It is the county’s “desired objective” that cuts to the school system's budget not affect classroom instruction, Leggett (D) said on May 19.
“There needs to be some further discussion with the school system just to see how that will play out, but it is the expectation that that not be the case,” he said.
Ervin, council Vice President Roger Berliner (D-Dist. 1) of Potomac and county school board President Christopher S. Barclay (Dist. 4) of Takoma Park have met over the past month to discuss the council's planned cuts and how to minimize the impact on students, Ervin said on Tuesday.
“[The school board has] agreed not to raise class size, for example, and not to do any harm inside the classroom,” she said. “We hope that by working together we will make sure that that occurs.”
In a petition field with the state board in March, the county school board argued that the council did not have the authority to reduce its aid to schools below the $1.4 billion schools budget recommended by Leggett.
After the state board's decision in favor of the council on Wednesday, Ervin struck a conciliatory tone in calling for cooperation with the county board, of which she is a former member.
“We look forward to working collaboratively with the board and the new superintendent to maintain the school system’s world-class quality and assure a stable, sustainable future for our schools and all other county agencies,” Ervin said in her statement.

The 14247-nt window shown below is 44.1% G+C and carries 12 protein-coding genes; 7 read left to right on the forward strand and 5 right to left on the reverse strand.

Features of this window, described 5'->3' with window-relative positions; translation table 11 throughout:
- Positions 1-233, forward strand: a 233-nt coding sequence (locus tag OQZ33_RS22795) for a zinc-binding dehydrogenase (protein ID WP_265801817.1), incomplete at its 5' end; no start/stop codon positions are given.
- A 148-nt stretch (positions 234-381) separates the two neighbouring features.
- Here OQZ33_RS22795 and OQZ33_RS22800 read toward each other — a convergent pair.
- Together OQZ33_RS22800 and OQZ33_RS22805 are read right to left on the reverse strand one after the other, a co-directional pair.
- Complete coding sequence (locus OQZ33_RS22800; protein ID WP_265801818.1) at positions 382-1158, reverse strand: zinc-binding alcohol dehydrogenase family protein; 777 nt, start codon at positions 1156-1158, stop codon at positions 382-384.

Under the plan that the council will vote on today, the school system’s portion of the county tax-supported budget would be 56 percent, Ervin said. Under the current budget, schools make up 57 percent, she said.
School employees could bear the brunt of one of the council’s biggest cost-saving measures. Leggett’s proposal shifted a greater share of health care costs to county employees and called for employees to contribute more to their retirement plans, but recommended leaving health care cost share ratios and retirement contribution amounts for county school employees unchanged.
The county cannot make changes to county school employee benefits—only the county school board can do that—but the council can recommend changes and compel the board to make them by approving county aid to schools accordingly.
The council recommends increasing the share of health insurance costs paid by school employees who are members of health maintenance organizations from 5 percent of the cost to 10 percent and increasing the share of the costs for school employees on all other plans from 10 percent to 15 percent.
Under a council-backed health insurance package for county employees, the 20 percent of costs paid by HMO members would remain unchanged and the share of the cost for employees on point of service plans and for dental, vision and prescription drugs would increase from 20 percent of the costs to 25 percent.
“What this council did was something that was another very difficult decision,” Ervin said. “We decided that all employees across all agencies would participate in all of these changes.”